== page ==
As always, this list is not scientific in any way and is not in any real ranking order. It’s just the places that I and other Ross students think are fun/interesting places that tourists should visit. (Click the bold links to learn more about a place or activity.)
1. Brimstone Hill Fortress National Park – located on the west coast of St. Kitts between Challengers and Sandy Point, Brimstone National Fortress is a UNESCO World Heritage Site. The fort was built by some of the island’s original slaves and was never officially finished. It offers one of the best views of the island and has a variety of displays about the fort, its military occupants and their daily duties. Residents (including island students) pay $5EC; tourists pay $8US. Open daily.
2. Caribella Batik and Botanical Garden – Batik is an island art of fabric dying using wax to layer colors. Caribella Batik is a shop located inside Romney Manor and offers some of the most authentic Caribbean souvenirs. The botanical garden allows visitors to view a wide variety of plants and trees native to the federation. No entrance fee.
3. St. Kitts Scenic Railway – The St. Kitts Scenic Railway is a day-long excursion taking riders from Basseterre up to the northernmost point of the island on a classic railcar. Riders only ride the railway in one direction and take either a bus or a catamaran boat back the other way. The railway costs around $100US for tourists and offers some of the most amazing panoramic views and photography opportunities on the island.
4. Sky Safari – Located on the same property as Caribella Batik, Sky Safari offers the adventurous an opportunity to ride five different zip lines through the island rain forest, depending on your safari package. A full tour takes 2.5 hours to ride all five lines; the half-tour takes an hour and 50 minutes to ride four lines; and the “three lines and river walk” option takes two hours and ten minutes to ride ten lines and enjoy a walk along the riverbank between. Cruise passengers must make their reservations directly with the cruise ship office. A full tour usually consists of eight people.
5. Shipwreck Beach* – Located on the west side of the St. Kitts peninsula, Shipwreck Beach is a relaxing place to grab an umbrella chair and a plate of the bar’s amazing chicken nachos and enjoy the crystal blue of the Caribbean Sea. Just be sure to swim only in the roped-off area, as sea urchins and fire coral are common, and do not stray into the trees that line the parking area. Many of them have poisonous sap and will burn the skin on contact. This is also a common place to see mongoose and the island’s famous green vervet monkeys. (This tourist’s video was actually taken at Shipwreck).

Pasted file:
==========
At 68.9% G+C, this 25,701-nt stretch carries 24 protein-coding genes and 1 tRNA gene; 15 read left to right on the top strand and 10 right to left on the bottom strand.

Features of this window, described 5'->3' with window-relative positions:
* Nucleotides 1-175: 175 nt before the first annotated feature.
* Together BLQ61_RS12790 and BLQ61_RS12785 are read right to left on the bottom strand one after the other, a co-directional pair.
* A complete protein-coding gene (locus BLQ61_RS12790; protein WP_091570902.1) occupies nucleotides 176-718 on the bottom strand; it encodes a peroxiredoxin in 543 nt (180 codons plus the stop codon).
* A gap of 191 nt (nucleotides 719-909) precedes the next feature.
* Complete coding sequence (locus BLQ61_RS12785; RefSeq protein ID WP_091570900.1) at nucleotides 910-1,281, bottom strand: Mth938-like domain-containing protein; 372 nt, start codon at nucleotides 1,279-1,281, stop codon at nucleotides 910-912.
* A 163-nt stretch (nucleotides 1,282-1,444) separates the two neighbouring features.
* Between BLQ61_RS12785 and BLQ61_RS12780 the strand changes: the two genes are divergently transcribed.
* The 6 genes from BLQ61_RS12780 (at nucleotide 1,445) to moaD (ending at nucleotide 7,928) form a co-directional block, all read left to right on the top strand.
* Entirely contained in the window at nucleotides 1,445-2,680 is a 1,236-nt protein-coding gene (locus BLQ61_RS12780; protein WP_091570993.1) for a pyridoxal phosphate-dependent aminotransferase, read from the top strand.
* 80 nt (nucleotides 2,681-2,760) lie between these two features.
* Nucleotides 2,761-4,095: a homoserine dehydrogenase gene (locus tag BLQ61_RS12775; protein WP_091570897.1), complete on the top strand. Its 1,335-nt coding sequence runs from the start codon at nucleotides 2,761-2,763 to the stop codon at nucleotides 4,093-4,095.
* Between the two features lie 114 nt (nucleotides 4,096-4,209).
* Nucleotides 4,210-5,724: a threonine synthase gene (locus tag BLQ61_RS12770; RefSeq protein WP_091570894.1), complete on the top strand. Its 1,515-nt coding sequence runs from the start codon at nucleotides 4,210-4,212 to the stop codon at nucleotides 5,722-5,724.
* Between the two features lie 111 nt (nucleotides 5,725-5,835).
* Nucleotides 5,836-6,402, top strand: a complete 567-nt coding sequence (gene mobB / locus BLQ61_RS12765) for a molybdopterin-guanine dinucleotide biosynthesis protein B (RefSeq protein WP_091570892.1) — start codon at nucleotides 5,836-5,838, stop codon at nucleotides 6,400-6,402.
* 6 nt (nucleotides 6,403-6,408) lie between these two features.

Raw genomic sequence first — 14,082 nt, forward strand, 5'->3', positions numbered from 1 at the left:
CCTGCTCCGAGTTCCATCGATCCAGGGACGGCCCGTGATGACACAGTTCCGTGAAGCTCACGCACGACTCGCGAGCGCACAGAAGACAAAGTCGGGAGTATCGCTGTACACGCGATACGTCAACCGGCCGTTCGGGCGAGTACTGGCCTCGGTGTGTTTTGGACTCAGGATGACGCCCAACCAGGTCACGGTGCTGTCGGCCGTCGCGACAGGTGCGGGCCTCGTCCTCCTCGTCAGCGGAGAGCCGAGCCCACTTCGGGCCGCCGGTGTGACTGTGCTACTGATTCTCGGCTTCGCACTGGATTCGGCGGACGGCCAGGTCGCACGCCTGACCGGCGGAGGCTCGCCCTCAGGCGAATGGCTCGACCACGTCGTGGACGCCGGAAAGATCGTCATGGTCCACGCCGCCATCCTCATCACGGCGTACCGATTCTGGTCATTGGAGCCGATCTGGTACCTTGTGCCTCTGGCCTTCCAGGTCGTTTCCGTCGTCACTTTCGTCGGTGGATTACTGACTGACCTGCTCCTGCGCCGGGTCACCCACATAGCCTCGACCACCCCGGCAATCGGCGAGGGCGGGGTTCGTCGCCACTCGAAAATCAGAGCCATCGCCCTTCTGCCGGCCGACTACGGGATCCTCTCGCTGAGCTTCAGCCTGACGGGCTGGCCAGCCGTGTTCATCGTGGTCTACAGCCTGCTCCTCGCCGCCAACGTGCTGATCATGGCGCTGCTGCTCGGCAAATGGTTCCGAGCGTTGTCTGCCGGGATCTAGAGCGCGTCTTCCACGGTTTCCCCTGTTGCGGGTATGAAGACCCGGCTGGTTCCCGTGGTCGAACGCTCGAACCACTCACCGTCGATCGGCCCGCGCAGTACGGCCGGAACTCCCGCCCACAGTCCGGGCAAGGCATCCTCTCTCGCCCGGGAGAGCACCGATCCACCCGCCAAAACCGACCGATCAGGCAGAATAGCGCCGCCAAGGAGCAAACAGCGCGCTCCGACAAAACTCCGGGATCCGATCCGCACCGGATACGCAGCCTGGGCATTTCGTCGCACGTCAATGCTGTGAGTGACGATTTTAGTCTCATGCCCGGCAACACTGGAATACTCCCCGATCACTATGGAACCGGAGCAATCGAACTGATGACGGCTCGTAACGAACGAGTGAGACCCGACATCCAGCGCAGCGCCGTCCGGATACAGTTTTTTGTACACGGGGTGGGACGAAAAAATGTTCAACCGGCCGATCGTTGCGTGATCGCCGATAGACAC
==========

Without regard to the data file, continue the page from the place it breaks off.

6. Reggae Beach (also known as Cockleshell Beach)* – Located way down on the St. Kitts peninsula, Cockleshell Beach is home to the famous Reggae Beach Bar, which lends the area its local name. This is a good place to find yachts of the rich and famous anchored nearby, and all manner of water sports equipment is available for rental, including fly surfing. Also a good place to find green vervet monkeys.
7. Basseterre – The capitol city of St. Kitts, Basseterre is home to roughly 19,000 people and offers a variety of tourist shopping and dining options. The main attractions here are Independence Square and Port Zante (where the majority of cruise ships dock). A good place for people-watching.
8. The Marriott Resort and Casino* – The Marriott is easily the largest building on the island and is worth a look, even if you aren’t a hotel guest. With two lavish swimming pools, a craft market, tourist shopping and a variety of restaurant styles, there is something here for everyone.
9. Palm Court Gardens – Located west of Basseterre in an otherwise residential area, Palm Court Gardens boasts one of the island’s only public infinity pools, as well as a small-scale botanical garden. The pool overlooks the Port Zante area and offers a full view of all cruise ships coming and going. There is also a gift shop where locals create a variety of items out of shells and sea glass found on the island. There is no entry fee for the gardens, but visitors are required to pay an $8US fee to use the pool.
10. Sandy Point – Not much by way of a town, Sandy Point’s one attraction is the place where the Atlantic Ocean meets the Caribbean Sea. Standing at the edge of the water, tourists can look out and see the opposing currents creating waves where there would otherwise be none.
*If you go to the beach on St. Kitts, be sure to choose one on the Caribbean (western) coast, like Shipwreck, Reggae or Timothy. The Atlantic (eastern) coast is known for its strong rip currents and beaches on this side are not generally safe for swimming. The Marriott private beach is an exception, although close care is still recommended. North Friars is a particularly dangerous beach for swimmers, but is often visited by those who wish to watch for sea turtle hatchlings on their way back to the ocean. It is a protected, monitored site for the turtles’ safety. Learn more about the sea turtle conservation program.